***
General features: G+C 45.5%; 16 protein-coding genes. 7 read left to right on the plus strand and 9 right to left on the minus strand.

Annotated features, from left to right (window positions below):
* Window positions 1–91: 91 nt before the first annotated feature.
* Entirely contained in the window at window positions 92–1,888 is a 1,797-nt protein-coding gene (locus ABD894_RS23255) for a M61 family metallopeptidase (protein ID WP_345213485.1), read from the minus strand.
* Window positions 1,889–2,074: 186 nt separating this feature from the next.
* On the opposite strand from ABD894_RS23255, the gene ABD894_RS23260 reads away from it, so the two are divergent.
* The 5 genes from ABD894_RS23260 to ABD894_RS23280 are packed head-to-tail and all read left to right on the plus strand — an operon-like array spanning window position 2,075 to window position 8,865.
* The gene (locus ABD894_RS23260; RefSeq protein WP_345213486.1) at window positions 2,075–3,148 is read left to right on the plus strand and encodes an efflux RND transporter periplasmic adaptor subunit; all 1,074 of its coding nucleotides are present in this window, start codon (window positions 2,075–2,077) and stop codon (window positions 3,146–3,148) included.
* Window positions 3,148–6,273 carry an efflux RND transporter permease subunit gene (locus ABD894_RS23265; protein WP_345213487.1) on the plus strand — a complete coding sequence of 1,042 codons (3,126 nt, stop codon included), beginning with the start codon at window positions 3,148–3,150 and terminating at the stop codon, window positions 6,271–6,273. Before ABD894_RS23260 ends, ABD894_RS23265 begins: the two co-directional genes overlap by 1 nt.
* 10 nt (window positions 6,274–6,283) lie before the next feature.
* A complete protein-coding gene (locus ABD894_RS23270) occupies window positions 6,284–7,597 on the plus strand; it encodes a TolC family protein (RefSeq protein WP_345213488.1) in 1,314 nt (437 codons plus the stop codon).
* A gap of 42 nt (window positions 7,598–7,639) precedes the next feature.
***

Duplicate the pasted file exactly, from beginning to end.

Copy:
General features: G+C 45.5%; 16 protein-coding genes. 7 read left to right on the plus strand and 9 right to left on the minus strand.

Annotated features, from left to right (window positions below):
* Window positions 1–91: 91 nt before the first annotated feature.
* Entirely contained in the window at window positions 92–1,888 is a 1,797-nt protein-coding gene (locus ABD894_RS23255) for a M61 family metallopeptidase (protein ID WP_345213485.1), read from the minus strand.
* Window positions 1,889–2,074: 186 nt separating this feature from the next.
* On the opposite strand from ABD894_RS23255, the gene ABD894_RS23260 reads away from it, so the two are divergent.
* The 5 genes from ABD894_RS23260 to ABD894_RS23280 are packed head-to-tail and all read left to right on the plus strand — an operon-like array spanning window position 2,075 to window position 8,865.
* The gene (locus ABD894_RS23260; RefSeq protein WP_345213486.1) at window positions 2,075–3,148 is read left to right on the plus strand and encodes an efflux RND transporter periplasmic adaptor subunit; all 1,074 of its coding nucleotides are present in this window, start codon (window positions 2,075–2,077) and stop codon (window positions 3,146–3,148) included.
* Window positions 3,148–6,273 carry an efflux RND transporter permease subunit gene (locus ABD894_RS23265; protein WP_345213487.1) on the plus strand — a complete coding sequence of 1,042 codons (3,126 nt, stop codon included), beginning with the start codon at window positions 3,148–3,150 and terminating at the stop codon, window positions 6,271–6,273. Before ABD894_RS23260 ends, ABD894_RS23265 begins: the two co-directional genes overlap by 1 nt.
* 10 nt (window positions 6,274–6,283) lie before the next feature.
* A complete protein-coding gene (locus ABD894_RS23270) occupies window positions 6,284–7,597 on the plus strand; it encodes a TolC family protein (RefSeq protein WP_345213488.1) in 1,314 nt (437 codons plus the stop codon).
* A gap of 42 nt (window positions 7,598–7,639) precedes the next feature.